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Protesters occupy the Place de la Concorde during a demonstration in Paris on March 17, 2023, the day after the French government pushed a pensions reform using the article 49.3 of the constitution.GEOFFROY VAN DER HASSELT/AFP/Getty Images

The fierce debate in France over pension reform has intensified with an escalation of street protests and a move by lawmakers to bring down the government of French President Emmanuel Macron.

The country has been gripped for months by a standoff over Mr. Macron’s plan to raise the retirement age to 64 from 62 by 2030 and increase the length of time it takes to qualify for a full state pension. The President has argued that the reforms are necessary to ensure the pension system remains financially viable, but opponents say the measures are unfair and unnecessary.

On Friday, protesters briefly blocked a highway around Paris, and unions vowed to shut down a major oil refinery. More strikes are planned for next week, and labour leaders have called for a mass rally on Thursday. “The battle continues,” said a statement from the General Confederation of Labour, one of the country’s largest unions.

The turmoil has spread to the National Assembly, where deputies reacted furiously to a decision Thursday by Prime Minister Élisabeth Borne to push through the pension reform legislation without a vote.

Ms. Borne used a constitutional provision that allows the government to adopt a bill unilaterally. While the measure has been used dozens of times since its inception in 1958, it has rarely been invoked for such a controversial issue.

Interior Minister Gérald Darmanin said about 310 people had been arrested Thursday night as violent protests broke out in several cities after the bill’s adoption.

Opposition MPs have called Ms. Borne’s actions undemocratic, and on Friday several parties introduced no-confidence motions that, if passed, would topple the government and scrap the legislation. Mr. Macron would have to appoint a new prime minister or could dissolve the assembly and call an election.

The government is vulnerable because Mr. Macron’s party, Renaissance, holds the most seats in the assembly but is short of an overall majority.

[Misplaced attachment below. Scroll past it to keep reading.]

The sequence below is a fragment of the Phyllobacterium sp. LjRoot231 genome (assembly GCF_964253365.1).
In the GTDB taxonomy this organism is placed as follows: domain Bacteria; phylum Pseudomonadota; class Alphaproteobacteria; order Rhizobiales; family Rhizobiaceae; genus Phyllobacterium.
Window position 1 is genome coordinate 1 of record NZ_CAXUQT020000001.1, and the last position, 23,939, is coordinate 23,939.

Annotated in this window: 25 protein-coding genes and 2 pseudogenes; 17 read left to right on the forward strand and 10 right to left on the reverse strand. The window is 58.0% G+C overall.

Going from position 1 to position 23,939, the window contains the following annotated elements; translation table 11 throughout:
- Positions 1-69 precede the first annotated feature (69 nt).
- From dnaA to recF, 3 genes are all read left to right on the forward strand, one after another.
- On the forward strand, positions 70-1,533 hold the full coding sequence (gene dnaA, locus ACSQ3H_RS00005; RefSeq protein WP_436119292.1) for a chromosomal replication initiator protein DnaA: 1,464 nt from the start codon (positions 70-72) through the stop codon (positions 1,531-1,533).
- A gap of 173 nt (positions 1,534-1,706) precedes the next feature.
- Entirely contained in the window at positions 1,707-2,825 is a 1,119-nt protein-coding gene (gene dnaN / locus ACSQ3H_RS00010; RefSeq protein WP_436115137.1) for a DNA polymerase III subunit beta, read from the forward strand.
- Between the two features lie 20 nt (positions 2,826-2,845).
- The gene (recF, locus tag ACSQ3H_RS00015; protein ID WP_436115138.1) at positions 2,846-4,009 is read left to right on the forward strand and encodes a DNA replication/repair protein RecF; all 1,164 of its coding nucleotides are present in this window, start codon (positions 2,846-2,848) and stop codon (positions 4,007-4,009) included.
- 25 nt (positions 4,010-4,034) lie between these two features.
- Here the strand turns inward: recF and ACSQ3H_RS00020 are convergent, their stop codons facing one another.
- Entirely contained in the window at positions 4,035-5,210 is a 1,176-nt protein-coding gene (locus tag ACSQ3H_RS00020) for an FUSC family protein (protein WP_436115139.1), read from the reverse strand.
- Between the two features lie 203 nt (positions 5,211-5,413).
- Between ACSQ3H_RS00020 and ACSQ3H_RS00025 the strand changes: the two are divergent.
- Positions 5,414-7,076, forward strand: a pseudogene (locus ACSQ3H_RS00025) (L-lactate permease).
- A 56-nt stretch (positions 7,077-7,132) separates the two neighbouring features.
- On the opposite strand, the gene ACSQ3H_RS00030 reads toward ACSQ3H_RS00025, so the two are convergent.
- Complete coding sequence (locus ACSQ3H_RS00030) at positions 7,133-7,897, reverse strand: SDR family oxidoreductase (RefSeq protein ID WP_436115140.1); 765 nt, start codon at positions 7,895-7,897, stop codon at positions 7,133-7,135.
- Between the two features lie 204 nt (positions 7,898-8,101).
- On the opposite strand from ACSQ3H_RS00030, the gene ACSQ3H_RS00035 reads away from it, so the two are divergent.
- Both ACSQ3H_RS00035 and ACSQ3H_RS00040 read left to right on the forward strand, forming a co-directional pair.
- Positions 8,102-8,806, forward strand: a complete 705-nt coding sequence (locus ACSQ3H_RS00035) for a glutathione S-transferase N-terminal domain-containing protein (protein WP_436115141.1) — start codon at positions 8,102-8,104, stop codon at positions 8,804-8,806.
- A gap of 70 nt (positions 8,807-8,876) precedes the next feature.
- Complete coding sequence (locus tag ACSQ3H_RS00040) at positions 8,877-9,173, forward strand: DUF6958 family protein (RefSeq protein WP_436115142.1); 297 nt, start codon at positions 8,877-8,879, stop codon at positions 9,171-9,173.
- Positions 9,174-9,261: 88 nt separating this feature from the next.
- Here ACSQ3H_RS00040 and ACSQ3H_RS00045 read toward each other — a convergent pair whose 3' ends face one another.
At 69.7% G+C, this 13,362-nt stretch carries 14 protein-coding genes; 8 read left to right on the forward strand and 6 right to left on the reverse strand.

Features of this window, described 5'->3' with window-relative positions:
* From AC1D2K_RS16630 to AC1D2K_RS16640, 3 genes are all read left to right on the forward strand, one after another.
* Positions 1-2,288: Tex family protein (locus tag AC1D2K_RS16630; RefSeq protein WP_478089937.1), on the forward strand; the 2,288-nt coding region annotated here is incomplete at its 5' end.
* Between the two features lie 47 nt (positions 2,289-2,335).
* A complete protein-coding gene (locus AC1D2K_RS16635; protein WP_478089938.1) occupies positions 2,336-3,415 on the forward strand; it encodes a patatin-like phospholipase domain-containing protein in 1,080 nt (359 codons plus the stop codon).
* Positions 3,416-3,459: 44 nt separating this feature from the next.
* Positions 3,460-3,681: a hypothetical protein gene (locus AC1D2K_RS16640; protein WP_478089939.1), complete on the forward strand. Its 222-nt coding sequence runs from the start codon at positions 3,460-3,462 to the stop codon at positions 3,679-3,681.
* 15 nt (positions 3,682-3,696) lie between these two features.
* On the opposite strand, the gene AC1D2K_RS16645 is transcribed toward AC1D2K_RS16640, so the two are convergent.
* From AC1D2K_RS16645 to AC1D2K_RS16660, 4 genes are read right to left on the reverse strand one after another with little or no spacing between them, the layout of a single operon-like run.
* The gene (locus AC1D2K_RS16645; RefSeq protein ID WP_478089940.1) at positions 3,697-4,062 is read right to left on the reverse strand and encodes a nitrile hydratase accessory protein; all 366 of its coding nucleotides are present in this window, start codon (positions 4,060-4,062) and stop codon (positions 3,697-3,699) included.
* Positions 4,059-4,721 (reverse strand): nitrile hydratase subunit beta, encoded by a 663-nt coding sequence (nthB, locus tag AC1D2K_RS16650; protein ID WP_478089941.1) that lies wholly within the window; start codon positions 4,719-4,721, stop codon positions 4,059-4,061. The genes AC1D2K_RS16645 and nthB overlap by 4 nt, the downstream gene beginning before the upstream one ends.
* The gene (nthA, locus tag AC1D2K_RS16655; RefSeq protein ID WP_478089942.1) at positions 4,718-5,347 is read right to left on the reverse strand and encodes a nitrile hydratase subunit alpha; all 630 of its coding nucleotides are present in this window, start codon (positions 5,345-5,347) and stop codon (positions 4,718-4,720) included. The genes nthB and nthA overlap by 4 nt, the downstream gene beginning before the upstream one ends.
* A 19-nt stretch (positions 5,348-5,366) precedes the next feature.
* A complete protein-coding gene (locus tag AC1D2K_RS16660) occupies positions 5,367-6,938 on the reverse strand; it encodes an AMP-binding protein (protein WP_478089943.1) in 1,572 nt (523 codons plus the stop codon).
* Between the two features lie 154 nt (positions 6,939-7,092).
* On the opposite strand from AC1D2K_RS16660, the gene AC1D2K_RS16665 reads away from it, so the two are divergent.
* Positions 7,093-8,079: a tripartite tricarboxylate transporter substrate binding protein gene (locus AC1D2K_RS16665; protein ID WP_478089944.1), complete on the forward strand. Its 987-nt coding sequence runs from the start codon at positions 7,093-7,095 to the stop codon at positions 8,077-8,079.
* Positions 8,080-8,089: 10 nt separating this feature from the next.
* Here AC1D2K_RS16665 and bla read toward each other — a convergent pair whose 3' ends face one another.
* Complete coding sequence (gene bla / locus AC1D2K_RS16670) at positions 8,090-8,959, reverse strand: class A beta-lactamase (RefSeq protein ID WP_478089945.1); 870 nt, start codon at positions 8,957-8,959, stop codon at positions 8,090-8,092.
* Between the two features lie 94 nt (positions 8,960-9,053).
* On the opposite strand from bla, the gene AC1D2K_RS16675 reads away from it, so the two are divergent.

“This is about preserving our parliamentary democracy, which has been besmirched, and social democracy, which has been scorned,” said independent MP Bertrand Pancher, whose no-confidence motion won the most support among opposition parties.

Opposition MPs have tried for months to bring down Mr. Macron’s government. But all attempts have failed because many MPs have been reluctant to back motions introduced by the far right or far left. Mr. Pancher’s motion has a better chance of succeeding because his group is more centrist.

However, the conservative Republican Party, which has campaigned in the past for a higher retirement age, has expressed a reluctance to bring down the government. Without Republican support the opposition likely won’t have enough votes.

Mr. Macron, who won re-election last year, has staked his political reputation on the pension changes. He tried to push through similar reforms in 2019 but had to abandon them in the face of protests and the pandemic.

The French pension system is complex, as the vast majority of workers rely on the state system for retirement income. Like other countries, France has a pay-as-you-go system funded largely through employment taxes. The full pension is, on average, about 50-per-cent higher than the comparable state pension in Britain, and employees have to contribute for 42 years to receive the maximum benefit, as opposed to 30 years in the U.K.

France’s retirement age, 62, is among the lowest in Europe. It’s 65 years and seven months in Germany, 67 in Italy, and 66 for most workers in the U.K. In Canada, the retirement age is typically 65, although Canada Pension Plan benefits can start at age 60.

Mr. Macron’s government has argued that without the reforms, the country’s pension system will plunge into a deficit of at least €14-billion ($20.5-billion) by 2030. Doing nothing “would lead inevitably to a massive increase in taxes, a reduction in pensions and would pose a threat to our pensions system,” Ms. Borne told reporters when the reforms were announced in January.

A government report on the pension changes said France had 2.1 workers for every pensioner in 2000 but only 1.7 in 2020. By 2070, the figure will fall to 1.2, as people live longer.

The proposed reforms also include increasing the contribution period for a full pension to 43 years and ending special programs that have different retirement ages for rail workers, gas workers and others.

Critics accuse the government of overstating the problem. They argue that any deficit could be covered through higher payroll taxes on upper incomes, limiting inflation protection for benefits or hiking corporate taxes. They also say that making people work longer is unfair to women, who often have to interrupt their careers, and low-skilled employees who tend to start work at a younger age and generally have a lower life expectancy than white-collar professionals.

Even if Mr. Macron succeeds in adopting the reforms, critics say his public standing has been badly damaged. “If this reform is adopted, the anger and the contestation of this reform will not end,” said Laurent Berger, the head of CFDT, one of France’s largest unions.